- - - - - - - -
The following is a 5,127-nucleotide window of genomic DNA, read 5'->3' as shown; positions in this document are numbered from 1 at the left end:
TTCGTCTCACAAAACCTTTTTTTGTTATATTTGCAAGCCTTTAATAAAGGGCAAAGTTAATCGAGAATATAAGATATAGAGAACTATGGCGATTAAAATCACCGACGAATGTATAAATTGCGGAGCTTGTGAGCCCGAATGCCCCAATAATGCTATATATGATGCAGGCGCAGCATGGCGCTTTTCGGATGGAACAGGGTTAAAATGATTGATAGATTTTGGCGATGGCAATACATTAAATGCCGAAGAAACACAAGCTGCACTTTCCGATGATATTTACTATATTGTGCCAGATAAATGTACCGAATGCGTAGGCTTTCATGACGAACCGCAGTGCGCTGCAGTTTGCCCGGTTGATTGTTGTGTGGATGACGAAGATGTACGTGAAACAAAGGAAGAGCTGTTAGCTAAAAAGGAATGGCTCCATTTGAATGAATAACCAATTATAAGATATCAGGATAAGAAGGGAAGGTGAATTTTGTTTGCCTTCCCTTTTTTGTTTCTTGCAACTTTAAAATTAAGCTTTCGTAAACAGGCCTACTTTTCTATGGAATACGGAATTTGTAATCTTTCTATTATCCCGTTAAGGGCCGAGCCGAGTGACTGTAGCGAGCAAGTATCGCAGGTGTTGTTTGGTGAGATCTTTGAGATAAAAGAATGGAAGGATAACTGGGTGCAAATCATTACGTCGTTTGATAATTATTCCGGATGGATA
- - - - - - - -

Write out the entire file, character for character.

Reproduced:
The following is a 5,127-nucleotide window of genomic DNA, read 5'->3' as shown; positions in this document are numbered from 1 at the left end:
TTCGTCTCACAAAACCTTTTTTTGTTATATTTGCAAGCCTTTAATAAAGGGCAAAGTTAATCGAGAATATAAGATATAGAGAACTATGGCGATTAAAATCACCGACGAATGTATAAATTGCGGAGCTTGTGAGCCCGAATGCCCCAATAATGCTATATATGATGCAGGCGCAGCATGGCGCTTTTCGGATGGAACAGGGTTAAAATGATTGATAGATTTTGGCGATGGCAATACATTAAATGCCGAAGAAACACAAGCTGCACTTTCCGATGATATTTACTATATTGTGCCAGATAAATGTACCGAATGCGTAGGCTTTCATGACGAACCGCAGTGCGCTGCAGTTTGCCCGGTTGATTGTTGTGTGGATGACGAAGATGTACGTGAAACAAAGGAAGAGCTGTTAGCTAAAAAGGAATGGCTCCATTTGAATGAATAACCAATTATAAGATATCAGGATAAGAAGGGAAGGTGAATTTTGTTTGCCTTCCCTTTTTTGTTTCTTGCAACTTTAAAATTAAGCTTTCGTAAACAGGCCTACTTTTCTATGGAATACGGAATTTGTAATCTTTCTATTATCCCGTTAAGGGCCGAGCCGAGTGACTGTAGCGAGCAAGTATCGCAGGTGTTGTTTGGTGAGATCTTTGAGATAAAAGAATGGAAGGATAACTGGGTGCAAATCATTACGTCGTTTGATAATTATTCCGGATGGATA